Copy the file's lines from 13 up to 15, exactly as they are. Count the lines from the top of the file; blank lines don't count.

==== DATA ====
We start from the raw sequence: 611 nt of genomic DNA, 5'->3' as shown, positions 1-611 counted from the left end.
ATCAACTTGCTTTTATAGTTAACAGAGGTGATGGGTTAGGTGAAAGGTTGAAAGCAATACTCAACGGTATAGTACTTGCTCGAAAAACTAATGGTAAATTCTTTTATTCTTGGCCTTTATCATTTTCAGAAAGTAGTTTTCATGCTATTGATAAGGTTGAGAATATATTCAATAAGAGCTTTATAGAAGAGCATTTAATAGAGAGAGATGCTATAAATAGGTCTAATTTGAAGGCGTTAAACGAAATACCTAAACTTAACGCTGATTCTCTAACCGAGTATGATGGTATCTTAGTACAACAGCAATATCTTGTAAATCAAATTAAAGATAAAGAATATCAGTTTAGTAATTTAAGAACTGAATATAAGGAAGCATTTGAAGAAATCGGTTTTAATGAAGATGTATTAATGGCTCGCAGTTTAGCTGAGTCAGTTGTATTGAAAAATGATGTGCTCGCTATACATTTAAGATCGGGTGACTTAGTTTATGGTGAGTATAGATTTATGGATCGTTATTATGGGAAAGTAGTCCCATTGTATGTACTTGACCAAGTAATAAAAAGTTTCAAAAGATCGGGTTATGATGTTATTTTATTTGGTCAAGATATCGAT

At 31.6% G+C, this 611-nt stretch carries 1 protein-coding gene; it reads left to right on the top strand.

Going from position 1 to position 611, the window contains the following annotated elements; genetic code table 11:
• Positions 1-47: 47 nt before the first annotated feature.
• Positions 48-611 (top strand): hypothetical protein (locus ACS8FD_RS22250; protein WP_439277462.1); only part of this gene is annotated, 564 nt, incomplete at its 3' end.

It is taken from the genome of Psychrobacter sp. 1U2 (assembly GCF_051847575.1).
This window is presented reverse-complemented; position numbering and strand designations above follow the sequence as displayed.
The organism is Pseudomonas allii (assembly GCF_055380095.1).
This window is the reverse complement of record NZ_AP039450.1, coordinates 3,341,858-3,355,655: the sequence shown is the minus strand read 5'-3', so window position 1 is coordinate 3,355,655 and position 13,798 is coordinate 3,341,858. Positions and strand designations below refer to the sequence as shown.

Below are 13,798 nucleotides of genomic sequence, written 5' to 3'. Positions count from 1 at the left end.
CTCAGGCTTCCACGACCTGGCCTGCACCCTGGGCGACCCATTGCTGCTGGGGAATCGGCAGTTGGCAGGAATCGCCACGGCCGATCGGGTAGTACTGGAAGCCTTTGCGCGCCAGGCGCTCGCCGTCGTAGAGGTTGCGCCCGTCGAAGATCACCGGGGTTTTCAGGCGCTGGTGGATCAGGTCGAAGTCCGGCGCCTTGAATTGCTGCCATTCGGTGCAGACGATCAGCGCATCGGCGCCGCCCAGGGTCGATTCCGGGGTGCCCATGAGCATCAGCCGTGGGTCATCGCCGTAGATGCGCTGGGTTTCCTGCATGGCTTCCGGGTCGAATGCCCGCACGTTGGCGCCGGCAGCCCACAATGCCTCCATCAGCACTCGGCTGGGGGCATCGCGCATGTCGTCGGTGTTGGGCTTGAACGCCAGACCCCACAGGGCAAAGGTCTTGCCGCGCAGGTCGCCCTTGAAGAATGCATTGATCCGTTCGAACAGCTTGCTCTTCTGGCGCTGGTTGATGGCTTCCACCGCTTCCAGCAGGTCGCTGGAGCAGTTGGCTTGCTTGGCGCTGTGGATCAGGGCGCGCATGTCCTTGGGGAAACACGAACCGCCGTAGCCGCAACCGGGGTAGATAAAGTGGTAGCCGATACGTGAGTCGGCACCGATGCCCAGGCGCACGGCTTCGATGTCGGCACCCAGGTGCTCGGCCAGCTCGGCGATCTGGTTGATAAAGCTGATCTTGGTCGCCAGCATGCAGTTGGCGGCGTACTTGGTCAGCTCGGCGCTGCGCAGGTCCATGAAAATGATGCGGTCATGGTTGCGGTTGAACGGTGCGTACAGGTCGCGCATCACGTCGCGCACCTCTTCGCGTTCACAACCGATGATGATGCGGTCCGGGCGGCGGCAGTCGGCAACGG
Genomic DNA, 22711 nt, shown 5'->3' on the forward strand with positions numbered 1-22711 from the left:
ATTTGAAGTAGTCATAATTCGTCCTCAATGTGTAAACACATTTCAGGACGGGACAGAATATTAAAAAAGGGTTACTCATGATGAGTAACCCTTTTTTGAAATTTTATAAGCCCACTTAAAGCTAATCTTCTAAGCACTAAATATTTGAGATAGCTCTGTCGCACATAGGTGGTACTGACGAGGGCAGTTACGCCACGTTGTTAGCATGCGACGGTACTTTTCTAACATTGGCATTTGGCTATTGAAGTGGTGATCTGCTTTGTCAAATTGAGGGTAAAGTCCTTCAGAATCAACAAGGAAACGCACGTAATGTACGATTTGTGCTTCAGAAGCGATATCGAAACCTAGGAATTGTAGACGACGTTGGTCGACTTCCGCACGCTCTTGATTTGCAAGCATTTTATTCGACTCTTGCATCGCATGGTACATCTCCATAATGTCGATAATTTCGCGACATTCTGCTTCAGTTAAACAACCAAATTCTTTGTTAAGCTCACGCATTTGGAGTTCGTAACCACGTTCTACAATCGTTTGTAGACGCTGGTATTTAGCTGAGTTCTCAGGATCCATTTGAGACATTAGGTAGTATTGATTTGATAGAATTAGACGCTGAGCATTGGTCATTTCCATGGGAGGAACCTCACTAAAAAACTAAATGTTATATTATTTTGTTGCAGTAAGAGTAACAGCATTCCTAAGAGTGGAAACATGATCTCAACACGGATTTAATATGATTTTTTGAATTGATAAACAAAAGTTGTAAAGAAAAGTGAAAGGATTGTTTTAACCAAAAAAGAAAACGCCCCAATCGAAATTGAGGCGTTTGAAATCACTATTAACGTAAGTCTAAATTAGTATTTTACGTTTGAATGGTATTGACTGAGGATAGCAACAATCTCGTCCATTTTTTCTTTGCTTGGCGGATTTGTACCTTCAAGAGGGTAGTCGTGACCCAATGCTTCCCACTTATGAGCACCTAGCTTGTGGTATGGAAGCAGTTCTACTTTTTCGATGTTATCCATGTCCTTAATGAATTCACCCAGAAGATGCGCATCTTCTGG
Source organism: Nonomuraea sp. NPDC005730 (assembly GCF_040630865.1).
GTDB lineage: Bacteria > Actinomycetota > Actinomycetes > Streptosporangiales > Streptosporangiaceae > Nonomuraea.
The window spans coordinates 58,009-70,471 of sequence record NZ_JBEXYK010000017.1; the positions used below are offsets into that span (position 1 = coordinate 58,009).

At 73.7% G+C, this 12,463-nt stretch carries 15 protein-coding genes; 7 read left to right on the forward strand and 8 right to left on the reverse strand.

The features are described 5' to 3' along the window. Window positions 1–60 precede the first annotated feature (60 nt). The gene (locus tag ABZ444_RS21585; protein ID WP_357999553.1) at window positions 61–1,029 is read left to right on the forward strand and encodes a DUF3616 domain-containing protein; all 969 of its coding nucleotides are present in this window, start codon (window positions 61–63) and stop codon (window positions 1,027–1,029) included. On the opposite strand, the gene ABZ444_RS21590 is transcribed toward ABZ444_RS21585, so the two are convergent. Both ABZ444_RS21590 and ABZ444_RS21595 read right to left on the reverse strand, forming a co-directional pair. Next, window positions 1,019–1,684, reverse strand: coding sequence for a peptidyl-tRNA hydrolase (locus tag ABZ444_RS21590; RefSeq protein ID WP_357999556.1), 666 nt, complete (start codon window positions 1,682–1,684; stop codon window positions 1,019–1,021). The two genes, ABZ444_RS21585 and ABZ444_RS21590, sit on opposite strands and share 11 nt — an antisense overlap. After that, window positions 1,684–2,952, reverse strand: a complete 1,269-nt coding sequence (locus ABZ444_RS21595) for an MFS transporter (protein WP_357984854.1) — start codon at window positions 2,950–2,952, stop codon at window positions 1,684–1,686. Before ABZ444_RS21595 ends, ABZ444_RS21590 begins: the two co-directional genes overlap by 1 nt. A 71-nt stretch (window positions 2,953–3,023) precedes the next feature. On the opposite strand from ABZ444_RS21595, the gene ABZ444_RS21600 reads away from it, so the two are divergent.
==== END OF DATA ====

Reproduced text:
Genomic DNA, 22711 nt, shown 5'->3' on the forward strand with positions numbered 1-22711 from the left:
ATTTGAAGTAGTCATAATTCGTCCTCAATGTGTAAACACATTTCAGGACGGGACAGAATATTAAAAAAGGGTTACTCATGATGAGTAACCCTTTTTTGAAATTTTATAAGCCCACTTAAAGCTAATCTTCTAAGCACTAAATATTTGAGATAGCTCTGTCGCACATAGGTGGTACTGACGAGGGCAGTTACGCCACGTTGTTAGCATGCGACGGTACTTTTCTAACATTGGCATTTGGCTATTGAAGTGGTGATCTGCTTTGTCAAATTGAGGGTAAAGTCCTTCAGAATCAACAAGGAAACGCACGTAATGTACGATTTGTGCTTCAGAAGCGATATCGAAACCTAGGAATTGTAGACGACGTTGGTCGACTTCCGCACGCTCTTGATTTGCAAGCATTTTATTCGACTCTTGCATCGCATGGTACATCTCCATAATGTCGATAATTTCGCGACATTCTGCTTCAGTTAAACAACCAAATTCTTTGTTAAGCTCACGCATTTGGAGTTCGTAACCACGTTCTACAATCGTTTGTAGACGCTGGTATTTAGCTGAGTTCTCAGGATCCATTTGAGACATTAGGTAGTATTGATTTGATAGAATTAGACGCTGAGCATTGGTCATTTCCATGGGAGGAACCTCACTAAAAAACTAAATGTTATATTATTTTGTTGCAGTAAGAGTAACAGCATTCCTAAGAGTGGAAACATGATCTCAACACGGATTTAATATGATTTTTTGAATTGATAAACAAAAGTTGTAAAGAAAAGTGAAAGGATTGTTTTAACCAAAAAAGAAAACGCCCCAATCGAAATTGAGGCGTTTGAAATCACTATTAACGTAAGTCTAAATTAGTATTTTACGTTTGAATGGTATTGACTGAGGATAGCAACAATCTCGTCCATTTTTTCTTTGCTTGGCGGATTTGTACCTTCAAGAGGGTAGTCGTGACCCAATGCTTCCCACTTATGAGCACCTAGCTTGTGGTATGGAAGCAGTTCTACTTTTTCGATGTTATCCATGTCCTTAATGAATTCACCCAGAAGATGCGCATCTTCTGG
Source organism: Nonomuraea sp. NPDC005730 (assembly GCF_040630865.1).